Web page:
I am new to PCA and am having trouble understanding some parts of the methodology. In multi-factor models you can run regressions like:

Stock Return = A(1)*Size + A(2)*Market Return + ...

So in this case, you have a clear understanding of what is driving the stocks return. Now, when you have a system of say 100 stocks and extract the 3 most important principal components, is there any way of actually understanding where the risk is coming from? For example, if you ran a regression like:

Stock Return = A(1)*PC1 + A(2)*PC2

While that would tell you the effect of each component, how can that actually help an investor manage their portfolio? Because the PC doesn't really tell you what the actual risk factor is right? Or are you supposed to then run something like:

PC1 = A(1)*Size +...+

To determine what underlies each component?

Please help me with an intuitive answer.

  • $\begingroup$ Since each PC is (by definition) a linear combination of the original variables, by merely expanding each PC out in the second model, you will have written a model that is exactly in the first form you present. Could you explain what you mean by an "actual risk factor"? $\endgroup$
    – whuber
    Oct 18, 2017 at 22:36
  • $\begingroup$ I basically want to study the determinants of returns for various stocks in an emerging economy. I am currently deciding between quantile regression, PCA and other factor models. What I mean is if I estimate Returns = A(1)Size, I know that the effect is coming from the size of the firm. In contrast, if I use PCs I don't really know what the underlying determinants are right? So if I estimate Returns = A(1)PC1, I know the effect of the first component on returns but if I am an investor this doesn't really tell me what is driving returns. Does this make sense? $\endgroup$ Oct 18, 2017 at 22:49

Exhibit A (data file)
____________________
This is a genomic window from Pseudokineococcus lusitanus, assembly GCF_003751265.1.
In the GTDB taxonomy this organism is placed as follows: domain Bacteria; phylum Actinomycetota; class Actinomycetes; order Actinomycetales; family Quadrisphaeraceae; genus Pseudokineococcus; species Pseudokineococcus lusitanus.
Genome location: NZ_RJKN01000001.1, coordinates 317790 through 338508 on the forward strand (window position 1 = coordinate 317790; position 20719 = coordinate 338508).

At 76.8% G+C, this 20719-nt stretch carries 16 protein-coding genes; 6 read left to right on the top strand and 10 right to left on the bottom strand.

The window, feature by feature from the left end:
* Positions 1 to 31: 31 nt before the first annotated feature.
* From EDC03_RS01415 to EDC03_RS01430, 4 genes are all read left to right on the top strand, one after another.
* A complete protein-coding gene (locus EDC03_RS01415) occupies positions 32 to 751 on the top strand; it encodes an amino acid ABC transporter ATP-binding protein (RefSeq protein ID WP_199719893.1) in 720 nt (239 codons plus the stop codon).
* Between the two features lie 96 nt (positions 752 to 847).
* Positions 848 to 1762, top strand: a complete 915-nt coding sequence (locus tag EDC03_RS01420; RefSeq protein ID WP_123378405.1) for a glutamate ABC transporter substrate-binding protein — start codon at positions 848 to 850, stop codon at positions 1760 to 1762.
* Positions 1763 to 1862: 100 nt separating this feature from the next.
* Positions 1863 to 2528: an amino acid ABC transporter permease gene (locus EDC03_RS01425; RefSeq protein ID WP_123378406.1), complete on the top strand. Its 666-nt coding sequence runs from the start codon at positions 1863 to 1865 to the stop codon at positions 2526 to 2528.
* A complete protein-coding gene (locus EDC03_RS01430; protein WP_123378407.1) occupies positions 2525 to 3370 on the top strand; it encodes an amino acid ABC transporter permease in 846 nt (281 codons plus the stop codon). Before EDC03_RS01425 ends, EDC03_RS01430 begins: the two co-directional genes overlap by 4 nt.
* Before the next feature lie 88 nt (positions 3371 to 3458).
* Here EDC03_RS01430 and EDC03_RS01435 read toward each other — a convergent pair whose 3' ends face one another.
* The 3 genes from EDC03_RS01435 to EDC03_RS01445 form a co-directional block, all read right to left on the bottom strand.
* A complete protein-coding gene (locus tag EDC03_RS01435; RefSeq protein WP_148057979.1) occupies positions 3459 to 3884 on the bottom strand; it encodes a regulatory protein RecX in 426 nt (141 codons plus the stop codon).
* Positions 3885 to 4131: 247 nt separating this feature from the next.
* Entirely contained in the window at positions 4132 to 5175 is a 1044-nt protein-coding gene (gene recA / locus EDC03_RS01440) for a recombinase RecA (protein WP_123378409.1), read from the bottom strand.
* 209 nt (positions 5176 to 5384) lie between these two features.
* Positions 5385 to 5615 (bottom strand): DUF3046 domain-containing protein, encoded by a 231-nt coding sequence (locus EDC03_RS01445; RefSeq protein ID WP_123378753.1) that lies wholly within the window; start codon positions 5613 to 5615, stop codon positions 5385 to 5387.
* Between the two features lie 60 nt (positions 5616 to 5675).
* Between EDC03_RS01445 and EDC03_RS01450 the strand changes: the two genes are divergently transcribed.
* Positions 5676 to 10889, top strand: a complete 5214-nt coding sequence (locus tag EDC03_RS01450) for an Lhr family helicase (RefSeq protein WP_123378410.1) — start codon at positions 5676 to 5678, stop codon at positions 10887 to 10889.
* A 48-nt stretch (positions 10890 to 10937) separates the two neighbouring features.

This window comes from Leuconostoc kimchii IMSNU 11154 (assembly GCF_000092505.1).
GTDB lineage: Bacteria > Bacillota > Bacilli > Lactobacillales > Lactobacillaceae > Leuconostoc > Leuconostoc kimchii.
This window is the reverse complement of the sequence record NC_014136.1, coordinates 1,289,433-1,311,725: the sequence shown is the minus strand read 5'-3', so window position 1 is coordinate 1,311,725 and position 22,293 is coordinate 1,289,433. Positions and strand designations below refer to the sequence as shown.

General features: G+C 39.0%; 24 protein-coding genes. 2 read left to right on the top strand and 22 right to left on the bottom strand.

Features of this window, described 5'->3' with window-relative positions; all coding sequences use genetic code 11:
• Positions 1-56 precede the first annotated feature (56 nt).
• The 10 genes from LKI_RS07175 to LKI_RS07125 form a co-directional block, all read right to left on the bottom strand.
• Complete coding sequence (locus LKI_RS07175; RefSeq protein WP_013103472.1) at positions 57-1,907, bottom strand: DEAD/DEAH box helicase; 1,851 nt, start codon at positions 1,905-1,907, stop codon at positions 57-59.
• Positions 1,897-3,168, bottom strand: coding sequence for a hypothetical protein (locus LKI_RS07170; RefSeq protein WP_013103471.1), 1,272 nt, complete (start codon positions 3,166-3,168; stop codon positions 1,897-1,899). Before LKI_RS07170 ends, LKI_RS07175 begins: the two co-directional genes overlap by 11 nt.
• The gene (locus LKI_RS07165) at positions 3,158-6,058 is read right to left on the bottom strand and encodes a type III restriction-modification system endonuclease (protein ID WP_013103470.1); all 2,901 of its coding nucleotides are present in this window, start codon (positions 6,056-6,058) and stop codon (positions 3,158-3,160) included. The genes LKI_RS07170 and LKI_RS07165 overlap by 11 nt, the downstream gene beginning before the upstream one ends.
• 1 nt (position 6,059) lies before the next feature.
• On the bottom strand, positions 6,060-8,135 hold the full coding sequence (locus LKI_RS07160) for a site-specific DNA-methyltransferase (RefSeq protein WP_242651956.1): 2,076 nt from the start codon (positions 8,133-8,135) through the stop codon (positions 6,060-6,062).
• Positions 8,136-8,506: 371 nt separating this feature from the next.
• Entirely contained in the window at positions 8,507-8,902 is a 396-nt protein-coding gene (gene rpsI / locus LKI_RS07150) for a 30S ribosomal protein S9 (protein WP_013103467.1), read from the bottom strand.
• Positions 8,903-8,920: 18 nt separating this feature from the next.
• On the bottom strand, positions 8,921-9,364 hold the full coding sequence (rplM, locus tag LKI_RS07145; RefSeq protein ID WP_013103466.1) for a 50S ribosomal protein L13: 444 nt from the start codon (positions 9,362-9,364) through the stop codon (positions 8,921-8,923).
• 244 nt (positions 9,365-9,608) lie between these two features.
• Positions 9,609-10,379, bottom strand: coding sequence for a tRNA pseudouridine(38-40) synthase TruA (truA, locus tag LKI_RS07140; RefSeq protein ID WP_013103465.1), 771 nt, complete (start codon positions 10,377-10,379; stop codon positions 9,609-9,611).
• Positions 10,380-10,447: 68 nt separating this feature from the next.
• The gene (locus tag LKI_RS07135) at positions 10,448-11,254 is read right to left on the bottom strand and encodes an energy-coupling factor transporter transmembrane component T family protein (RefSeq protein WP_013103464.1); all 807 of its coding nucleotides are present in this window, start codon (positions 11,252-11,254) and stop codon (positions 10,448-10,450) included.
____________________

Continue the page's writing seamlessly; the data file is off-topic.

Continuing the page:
• $\begingroup$ Sorry I am just using individual stocks as an example I am actually using data on the stock index. $\endgroup$ Oct 18, 2017 at 22:55

1 Answer 1


Stock returns is not the good place to start with learning PCA, because it will not produce you interpretable factors. If your objective is to understan PCA then it's better to start with interest rates, yield curves. There you often get first three factors roughly corresponding to the level, slope and the curvature of the yield curves.

With the stock returns, maybe the first factor could be mapped to the market factors, i.e. similar to CAPM. Otherwise, you'll get a bunch of PCs that are hard to assign to any intuitive or usual risks.


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